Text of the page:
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Perhaps check out stackoverflow.com/questions/6674431/… –  demongolem Sep 6 '13 at 16:03
    
@demongolem I know the info on that question. It doesn't help me solve my problem though –  Andy Sep 6 '13 at 19:16

5 Answers 5

This may not be the problem in your situation, but some anti-virus programs will prevent executables or scripts inside temporary folders from being run. Instead of creating a temporary file, try putting it in the user directory:

File RDexe = new File(System.getProperty("user.home") + "/.yourProgramName/rmvd.exe");
RDexe.getParentFile().mkdirs();
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+1 Thank you for your answer. This is not the issue in my case (as I have managed to solve it), but I may use this location as a fail safe to the temporary file. Would this indeed be the next best place to put it? –  Andy Sep 12 '13 at 18:24
    
Sorry, read your solution after posting my answer. The user should always have access to this folder. It's only okay if you are planning on cleaning up after yourself -- which your code is. I'd probably put it into a 'hidden' folder though (answer updated). –  Lunchbox Sep 13 '13 at 21:53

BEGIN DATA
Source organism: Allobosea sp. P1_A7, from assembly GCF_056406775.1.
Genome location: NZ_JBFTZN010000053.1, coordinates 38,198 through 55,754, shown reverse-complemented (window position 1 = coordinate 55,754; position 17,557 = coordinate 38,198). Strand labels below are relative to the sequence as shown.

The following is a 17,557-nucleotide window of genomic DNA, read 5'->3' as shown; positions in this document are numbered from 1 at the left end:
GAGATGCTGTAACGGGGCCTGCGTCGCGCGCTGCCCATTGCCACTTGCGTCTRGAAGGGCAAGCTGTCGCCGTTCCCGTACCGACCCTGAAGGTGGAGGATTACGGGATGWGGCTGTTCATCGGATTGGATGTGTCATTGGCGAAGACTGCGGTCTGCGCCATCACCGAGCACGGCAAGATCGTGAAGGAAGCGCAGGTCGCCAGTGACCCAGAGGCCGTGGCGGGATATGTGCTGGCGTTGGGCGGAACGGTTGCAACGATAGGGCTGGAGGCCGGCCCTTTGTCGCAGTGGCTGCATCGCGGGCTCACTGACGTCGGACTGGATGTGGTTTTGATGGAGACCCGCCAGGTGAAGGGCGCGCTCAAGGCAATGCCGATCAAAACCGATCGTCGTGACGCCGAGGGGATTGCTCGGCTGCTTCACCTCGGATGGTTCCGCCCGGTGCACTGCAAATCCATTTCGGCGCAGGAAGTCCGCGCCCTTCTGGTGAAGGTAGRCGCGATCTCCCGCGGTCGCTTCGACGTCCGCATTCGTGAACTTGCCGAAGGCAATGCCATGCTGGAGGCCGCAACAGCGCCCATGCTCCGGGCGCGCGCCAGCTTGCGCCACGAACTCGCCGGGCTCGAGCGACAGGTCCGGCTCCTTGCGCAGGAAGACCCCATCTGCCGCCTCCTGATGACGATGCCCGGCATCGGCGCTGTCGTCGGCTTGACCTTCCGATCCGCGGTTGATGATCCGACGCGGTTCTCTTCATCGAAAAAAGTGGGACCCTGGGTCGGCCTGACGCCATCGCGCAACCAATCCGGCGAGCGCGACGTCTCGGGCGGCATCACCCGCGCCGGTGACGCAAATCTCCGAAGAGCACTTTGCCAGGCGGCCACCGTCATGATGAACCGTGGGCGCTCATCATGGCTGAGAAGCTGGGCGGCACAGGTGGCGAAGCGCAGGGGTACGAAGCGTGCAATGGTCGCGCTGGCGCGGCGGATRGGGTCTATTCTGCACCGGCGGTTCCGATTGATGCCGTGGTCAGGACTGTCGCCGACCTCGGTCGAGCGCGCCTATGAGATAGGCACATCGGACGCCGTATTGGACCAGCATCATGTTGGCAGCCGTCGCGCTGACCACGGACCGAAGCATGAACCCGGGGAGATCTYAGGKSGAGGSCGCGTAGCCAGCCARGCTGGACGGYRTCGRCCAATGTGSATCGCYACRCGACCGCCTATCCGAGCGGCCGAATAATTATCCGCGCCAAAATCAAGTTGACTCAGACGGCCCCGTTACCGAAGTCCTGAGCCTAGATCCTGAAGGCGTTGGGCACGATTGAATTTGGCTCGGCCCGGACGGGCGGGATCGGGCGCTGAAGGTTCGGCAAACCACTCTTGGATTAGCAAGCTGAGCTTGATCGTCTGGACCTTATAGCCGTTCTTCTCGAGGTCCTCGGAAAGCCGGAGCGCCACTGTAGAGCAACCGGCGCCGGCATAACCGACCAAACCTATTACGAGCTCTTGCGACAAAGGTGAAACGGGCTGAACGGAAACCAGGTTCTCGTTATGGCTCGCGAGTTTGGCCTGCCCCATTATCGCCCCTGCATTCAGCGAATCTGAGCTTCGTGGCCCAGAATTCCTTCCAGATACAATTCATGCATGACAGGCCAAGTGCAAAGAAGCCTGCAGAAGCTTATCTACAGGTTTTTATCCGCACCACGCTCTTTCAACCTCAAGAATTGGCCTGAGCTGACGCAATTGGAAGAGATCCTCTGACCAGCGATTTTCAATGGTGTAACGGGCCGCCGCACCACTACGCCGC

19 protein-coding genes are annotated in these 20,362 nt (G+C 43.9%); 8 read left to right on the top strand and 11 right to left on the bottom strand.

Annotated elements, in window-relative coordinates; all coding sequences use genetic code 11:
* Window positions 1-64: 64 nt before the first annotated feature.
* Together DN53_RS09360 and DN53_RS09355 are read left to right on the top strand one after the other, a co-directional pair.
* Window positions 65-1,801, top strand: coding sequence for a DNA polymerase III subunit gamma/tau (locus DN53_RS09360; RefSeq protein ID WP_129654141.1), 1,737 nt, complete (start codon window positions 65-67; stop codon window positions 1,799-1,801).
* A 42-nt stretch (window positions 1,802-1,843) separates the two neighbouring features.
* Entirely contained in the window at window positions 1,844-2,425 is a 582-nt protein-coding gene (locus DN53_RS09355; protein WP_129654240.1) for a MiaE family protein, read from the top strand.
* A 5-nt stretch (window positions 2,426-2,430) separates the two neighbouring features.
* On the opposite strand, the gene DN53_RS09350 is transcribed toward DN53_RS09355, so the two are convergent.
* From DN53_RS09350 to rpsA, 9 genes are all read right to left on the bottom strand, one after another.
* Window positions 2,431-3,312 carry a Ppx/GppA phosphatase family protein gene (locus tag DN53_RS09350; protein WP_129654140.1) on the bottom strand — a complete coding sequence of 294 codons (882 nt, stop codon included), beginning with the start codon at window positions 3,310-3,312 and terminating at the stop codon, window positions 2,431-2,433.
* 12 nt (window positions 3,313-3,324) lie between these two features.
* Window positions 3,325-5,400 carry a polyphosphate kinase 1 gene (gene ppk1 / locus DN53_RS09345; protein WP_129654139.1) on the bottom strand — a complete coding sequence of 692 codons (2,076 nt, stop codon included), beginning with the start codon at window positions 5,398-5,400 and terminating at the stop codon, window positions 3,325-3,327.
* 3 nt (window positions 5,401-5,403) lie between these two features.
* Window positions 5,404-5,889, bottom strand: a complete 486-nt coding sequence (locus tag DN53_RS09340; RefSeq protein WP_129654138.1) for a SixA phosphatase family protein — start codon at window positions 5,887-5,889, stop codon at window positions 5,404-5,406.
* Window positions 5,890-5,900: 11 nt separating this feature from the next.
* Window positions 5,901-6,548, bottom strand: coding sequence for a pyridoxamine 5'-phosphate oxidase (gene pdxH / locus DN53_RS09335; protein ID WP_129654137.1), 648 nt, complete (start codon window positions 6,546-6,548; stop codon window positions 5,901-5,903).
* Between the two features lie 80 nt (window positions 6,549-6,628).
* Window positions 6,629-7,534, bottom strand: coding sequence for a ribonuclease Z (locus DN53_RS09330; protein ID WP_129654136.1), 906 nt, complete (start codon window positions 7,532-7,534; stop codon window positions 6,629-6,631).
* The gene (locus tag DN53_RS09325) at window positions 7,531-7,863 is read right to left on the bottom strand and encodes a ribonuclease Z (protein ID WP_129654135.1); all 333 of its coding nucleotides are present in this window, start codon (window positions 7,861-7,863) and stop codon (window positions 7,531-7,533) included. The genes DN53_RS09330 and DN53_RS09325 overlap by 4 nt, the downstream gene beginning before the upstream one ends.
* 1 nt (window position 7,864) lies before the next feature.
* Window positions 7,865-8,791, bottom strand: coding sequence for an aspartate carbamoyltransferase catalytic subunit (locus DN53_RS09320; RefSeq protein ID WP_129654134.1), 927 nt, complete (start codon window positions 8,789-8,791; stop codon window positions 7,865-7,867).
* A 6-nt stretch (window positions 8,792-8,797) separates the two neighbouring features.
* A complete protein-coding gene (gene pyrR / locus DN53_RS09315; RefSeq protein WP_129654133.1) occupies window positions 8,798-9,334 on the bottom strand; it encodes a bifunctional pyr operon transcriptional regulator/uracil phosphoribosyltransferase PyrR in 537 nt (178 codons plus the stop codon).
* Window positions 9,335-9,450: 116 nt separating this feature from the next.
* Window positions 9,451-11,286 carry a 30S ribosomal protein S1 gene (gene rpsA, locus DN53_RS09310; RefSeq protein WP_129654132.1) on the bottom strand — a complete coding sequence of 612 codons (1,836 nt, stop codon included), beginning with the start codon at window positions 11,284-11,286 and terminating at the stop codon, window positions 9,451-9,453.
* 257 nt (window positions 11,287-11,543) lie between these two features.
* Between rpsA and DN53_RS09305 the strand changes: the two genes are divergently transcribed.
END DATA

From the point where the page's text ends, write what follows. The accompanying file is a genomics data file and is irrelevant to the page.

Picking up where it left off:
Thanks for the update, that makes sense. I'll make the home directory the fail safe temporary directory then. –  Andy Sep 14 '13 at 15:27
  1. I am not JAVA user but isn't it 32 vs. 64 bit issue ?

    • on 64 bit Windows error code 5 usually means that executable is not 64 bit compatible
    • sometimes this is the case even when executable need to access only some (older win) system directory which does not exist anymore
    • To prove this try to use your executable in command line. if you can manage to get it work there than it is different issue. If not find executable for your OS.
  2. Another possibility is that the file has to be physically present on some drive.
    • you wrote that you has it as temporary.
    • not shore what it means for JAVA
    • if it only copy it to some file and delete after use than its OK